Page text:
How the US Plans to Control Semiconductor Exports, Transfer of Chip Technology to China

Apple will be forced to buy chips at market prices, instead of sourcing them at subsidised rates from China's YMTC.

How the US Plans to Control Semiconductor Exports, Transfer of Chip Technology to China

Earlier Apple was planning to use chips from Yangtze Memory Technologies

Highlights
  • Several US administrators tried to impose restrictions on Huawei
  • Now, President Biden is taking on China's entire computing industry
  • US failed to stop the flow of computing technology to Chinese military

The Biden administration announced a dramatic expansion of controls on the export of US semiconductor technology to China, making it 'illegal' for any American company to trade semiconductor chips with Chinese companies.

The step is being taken to bring a pause in the Chinese tech sector and innovative ecosystems, as the Biden administration considers further advances in Chinese semiconductor technology, as counter to US national interests, Christopher Miller, a professor at Fletcher School wrote in Los Angeles Times.

If we look at the past, several US administrators including Donald Trump tried to impose restrictions on telecommunications equipment maker Huawei. Now, President Biden is taking on China's entire computing industry.

The limits aim to limit the transfer of cutting-edge graphics processing units, known as GPUs, a type of chip that is considered very crucial to running artificial intelligence applications in data centres.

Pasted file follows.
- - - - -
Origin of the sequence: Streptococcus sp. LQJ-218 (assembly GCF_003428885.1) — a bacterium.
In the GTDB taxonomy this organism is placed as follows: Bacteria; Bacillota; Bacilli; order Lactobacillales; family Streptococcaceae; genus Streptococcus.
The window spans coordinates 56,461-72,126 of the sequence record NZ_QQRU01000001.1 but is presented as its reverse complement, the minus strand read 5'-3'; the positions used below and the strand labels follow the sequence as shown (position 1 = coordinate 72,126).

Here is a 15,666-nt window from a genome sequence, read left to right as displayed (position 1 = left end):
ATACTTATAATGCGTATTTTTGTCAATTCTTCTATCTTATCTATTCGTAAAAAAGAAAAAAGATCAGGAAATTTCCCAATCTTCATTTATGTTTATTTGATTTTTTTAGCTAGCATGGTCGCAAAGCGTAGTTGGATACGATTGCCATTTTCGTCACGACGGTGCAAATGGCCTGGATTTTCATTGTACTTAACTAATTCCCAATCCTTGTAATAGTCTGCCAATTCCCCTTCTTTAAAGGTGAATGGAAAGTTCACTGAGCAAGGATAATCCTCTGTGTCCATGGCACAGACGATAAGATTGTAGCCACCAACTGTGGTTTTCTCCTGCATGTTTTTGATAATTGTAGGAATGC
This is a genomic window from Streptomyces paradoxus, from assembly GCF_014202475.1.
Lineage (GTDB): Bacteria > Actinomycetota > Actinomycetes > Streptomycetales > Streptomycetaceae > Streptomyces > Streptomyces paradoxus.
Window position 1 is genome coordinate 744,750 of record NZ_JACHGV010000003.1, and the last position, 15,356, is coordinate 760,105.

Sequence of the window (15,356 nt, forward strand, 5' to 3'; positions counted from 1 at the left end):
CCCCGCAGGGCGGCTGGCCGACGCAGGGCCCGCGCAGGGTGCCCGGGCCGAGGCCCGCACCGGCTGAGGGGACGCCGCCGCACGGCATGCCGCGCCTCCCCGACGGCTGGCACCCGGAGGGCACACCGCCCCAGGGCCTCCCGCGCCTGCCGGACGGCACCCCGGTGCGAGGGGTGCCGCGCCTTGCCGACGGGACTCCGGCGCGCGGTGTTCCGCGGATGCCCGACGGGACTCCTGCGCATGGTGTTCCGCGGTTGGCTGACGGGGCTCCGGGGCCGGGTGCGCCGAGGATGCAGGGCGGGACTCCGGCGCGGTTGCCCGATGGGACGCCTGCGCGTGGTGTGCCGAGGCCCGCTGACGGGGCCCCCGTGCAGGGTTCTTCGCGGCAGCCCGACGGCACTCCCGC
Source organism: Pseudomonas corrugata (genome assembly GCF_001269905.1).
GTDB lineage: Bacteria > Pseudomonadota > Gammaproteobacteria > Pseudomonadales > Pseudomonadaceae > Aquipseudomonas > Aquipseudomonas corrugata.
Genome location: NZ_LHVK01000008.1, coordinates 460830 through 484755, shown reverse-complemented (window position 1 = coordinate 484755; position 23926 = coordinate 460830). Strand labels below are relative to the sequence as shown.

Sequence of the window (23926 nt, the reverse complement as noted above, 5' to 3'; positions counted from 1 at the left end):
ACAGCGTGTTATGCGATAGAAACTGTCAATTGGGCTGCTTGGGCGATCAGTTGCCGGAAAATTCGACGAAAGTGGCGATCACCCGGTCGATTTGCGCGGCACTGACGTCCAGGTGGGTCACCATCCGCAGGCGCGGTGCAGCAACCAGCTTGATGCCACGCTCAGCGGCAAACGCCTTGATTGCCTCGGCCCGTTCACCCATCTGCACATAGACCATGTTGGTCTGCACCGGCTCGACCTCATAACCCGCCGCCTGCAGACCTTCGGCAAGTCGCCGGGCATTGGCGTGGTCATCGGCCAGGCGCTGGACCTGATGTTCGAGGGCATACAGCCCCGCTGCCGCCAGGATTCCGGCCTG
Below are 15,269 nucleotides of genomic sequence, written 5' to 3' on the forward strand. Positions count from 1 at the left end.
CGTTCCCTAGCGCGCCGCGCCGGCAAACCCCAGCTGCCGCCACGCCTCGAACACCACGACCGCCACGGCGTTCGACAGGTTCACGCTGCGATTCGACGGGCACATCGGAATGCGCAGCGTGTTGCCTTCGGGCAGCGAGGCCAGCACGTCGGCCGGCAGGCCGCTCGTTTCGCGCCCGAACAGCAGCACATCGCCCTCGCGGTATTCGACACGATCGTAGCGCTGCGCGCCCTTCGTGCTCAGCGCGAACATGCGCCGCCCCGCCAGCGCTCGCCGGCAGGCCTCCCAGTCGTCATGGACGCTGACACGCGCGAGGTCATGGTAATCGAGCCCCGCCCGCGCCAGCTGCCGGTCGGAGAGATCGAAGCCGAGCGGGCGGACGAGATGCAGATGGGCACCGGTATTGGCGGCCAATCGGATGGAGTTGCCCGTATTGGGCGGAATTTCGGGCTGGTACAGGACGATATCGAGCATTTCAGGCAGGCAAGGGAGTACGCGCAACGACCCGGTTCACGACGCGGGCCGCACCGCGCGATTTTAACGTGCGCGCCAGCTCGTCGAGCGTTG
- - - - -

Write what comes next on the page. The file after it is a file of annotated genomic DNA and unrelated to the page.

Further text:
For a decade, the US has failed to stop the flow of computing technology to the Chinese military. It is considered easy to limit technologies like missiles or radars when they solely have a military purpose, Miller said.

The US had tried to stop certain Chinese firms with military links from accessing advanced chips while letting tech flow to commercially oriented firms. But that policy clearly left gaps, after which the Biden administration placed new controls not merely on specific Chinese firms, but on the whole country.

The reason of US being sceptical about allowing sales of chips even for civilian purposes is the fact that once chips enter China, the US has no control over where they end up, Miller further said.

But Miller says that the US tech industry will also have to face the effect of the restrictions.

US citizens have often been legally engaged with Chinese chip firms, servicing their machines, selling them materials or in some cases, even working as chief executive officers.

Now, Americans will have to face legal penalties for conducting business with Chinese firms, just like they are sanctioned while conducting business with companies from Iran or North Korea.

Per Miller, the US companies are also feeling the heat, as several stock prices slumped after the US President announced the restrictions. Although the company will be able to make revenue outside China, still the lost revenue will hurt them.

Besides that, even the American buyers of Chinese chips will also be hit, and one of the prime examples of the case is Apple.

Earlier Apple was planning to use chips from Yangtze Memory Technologies, a Chinese government-backed company at subsidised prices, but now it will have no other option to buy chips from non-Chinese companies at market prices, Miller said.

"However, other than Silicon Valley, China to is expected to be facing a blow after the decision. It will take China's chip firms at least a decade to develop advanced chipmaking capabilities at home if they ever succeed," he said.

The Biden administration's new restrictions on China's chip sector may finally succeed in closing this loophole, Miller added.


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